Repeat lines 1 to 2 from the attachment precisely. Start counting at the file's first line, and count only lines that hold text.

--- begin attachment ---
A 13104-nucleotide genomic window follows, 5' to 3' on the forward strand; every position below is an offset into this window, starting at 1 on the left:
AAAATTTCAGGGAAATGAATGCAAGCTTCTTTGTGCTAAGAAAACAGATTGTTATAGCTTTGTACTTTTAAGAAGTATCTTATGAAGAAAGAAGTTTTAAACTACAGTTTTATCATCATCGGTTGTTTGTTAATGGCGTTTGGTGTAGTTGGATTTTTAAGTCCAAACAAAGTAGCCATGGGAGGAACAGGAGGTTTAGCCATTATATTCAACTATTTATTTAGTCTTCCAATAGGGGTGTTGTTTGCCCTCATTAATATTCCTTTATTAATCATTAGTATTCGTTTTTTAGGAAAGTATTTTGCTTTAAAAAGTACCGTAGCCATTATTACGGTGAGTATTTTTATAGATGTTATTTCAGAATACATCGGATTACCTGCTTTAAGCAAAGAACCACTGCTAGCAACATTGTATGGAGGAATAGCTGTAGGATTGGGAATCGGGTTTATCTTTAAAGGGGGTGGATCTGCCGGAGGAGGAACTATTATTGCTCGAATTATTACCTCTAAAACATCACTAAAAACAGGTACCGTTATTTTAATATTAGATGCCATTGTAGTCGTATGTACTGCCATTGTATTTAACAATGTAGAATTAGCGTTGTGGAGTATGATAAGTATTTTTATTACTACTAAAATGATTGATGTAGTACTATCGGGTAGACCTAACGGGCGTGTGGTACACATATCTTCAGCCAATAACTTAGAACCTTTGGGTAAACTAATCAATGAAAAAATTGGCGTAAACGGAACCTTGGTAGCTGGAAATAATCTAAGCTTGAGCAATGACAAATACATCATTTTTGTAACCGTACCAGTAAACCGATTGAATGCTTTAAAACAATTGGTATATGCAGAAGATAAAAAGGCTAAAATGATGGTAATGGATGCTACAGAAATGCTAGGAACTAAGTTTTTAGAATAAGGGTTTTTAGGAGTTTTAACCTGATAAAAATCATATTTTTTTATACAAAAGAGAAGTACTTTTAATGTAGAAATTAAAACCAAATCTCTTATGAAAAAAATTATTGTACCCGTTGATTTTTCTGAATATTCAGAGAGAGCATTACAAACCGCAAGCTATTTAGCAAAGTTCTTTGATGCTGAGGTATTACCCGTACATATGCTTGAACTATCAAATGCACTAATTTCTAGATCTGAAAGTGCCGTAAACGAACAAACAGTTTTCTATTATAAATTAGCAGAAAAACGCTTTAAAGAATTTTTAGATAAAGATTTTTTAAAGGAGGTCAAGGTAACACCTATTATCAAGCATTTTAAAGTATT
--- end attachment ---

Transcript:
A 13104-nucleotide genomic window follows, 5' to 3' on the forward strand; every position below is an offset into this window, starting at 1 on the left:
AAAATTTCAGGGAAATGAATGCAAGCTTCTTTGTGCTAAGAAAACAGATTGTTATAGCTTTGTACTTTTAAGAAGTATCTTATGAAGAAAGAAGTTTTAAACTACAGTTTTATCATCATCGGTTGTTTGTTAATGGCGTTTGGTGTAGTTGGATTTTTAAGTCCAAACAAAGTAGCCATGGGAGGAACAGGAGGTTTAGCCATTATATTCAACTATTTATTTAGTCTTCCAATAGGGGTGTTGTTTGCCCTCATTAATATTCCTTTATTAATCATTAGTATTCGTTTTTTAGGAAAGTATTTTGCTTTAAAAAGTACCGTAGCCATTATTACGGTGAGTATTTTTATAGATGTTATTTCAGAATACATCGGATTACCTGCTTTAAGCAAAGAACCACTGCTAGCAACATTGTATGGAGGAATAGCTGTAGGATTGGGAATCGGGTTTATCTTTAAAGGGGGTGGATCTGCCGGAGGAGGAACTATTATTGCTCGAATTATTACCTCTAAAACATCACTAAAAACAGGTACCGTTATTTTAATATTAGATGCCATTGTAGTCGTATGTACTGCCATTGTATTTAACAATGTAGAATTAGCGTTGTGGAGTATGATAAGTATTTTTATTACTACTAAAATGATTGATGTAGTACTATCGGGTAGACCTAACGGGCGTGTGGTACACATATCTTCAGCCAATAACTTAGAACCTTTGGGTAAACTAATCAATGAAAAAATTGGCGTAAACGGAACCTTGGTAGCTGGAAATAATCTAAGCTTGAGCAATGACAAATACATCATTTTTGTAACCGTACCAGTAAACCGATTGAATGCTTTAAAACAATTGGTATATGCAGAAGATAAAAAGGCTAAAATGATGGTAATGGATGCTACAGAAATGCTAGGAACTAAGTTTTTAGAATAAGGGTTTTTAGGAGTTTTAACCTGATAAAAATCATATTTTTTTATACAAAAGAGAAGTACTTTTAATGTAGAAATTAAAACCAAATCTCTTATGAAAAAAATTATTGTACCCGTTGATTTTTCTGAATATTCAGAGAGAGCATTACAAACCGCAAGCTATTTAGCAAAGTTCTTTGATGCTGAGGTATTACCCGTACATATGCTTGAACTATCAAATGCACTAATTTCTAGATCTGAAAGTGCCGTAAACGAACAAACAGTTTTCTATTATAAATTAGCAGAAAAACGCTTTAAAGAATTTTTAGATAAAGATTTTTTAAAGGAGGTCAAGGTAACACCTATTATCAAGCATTTTAAAGTATT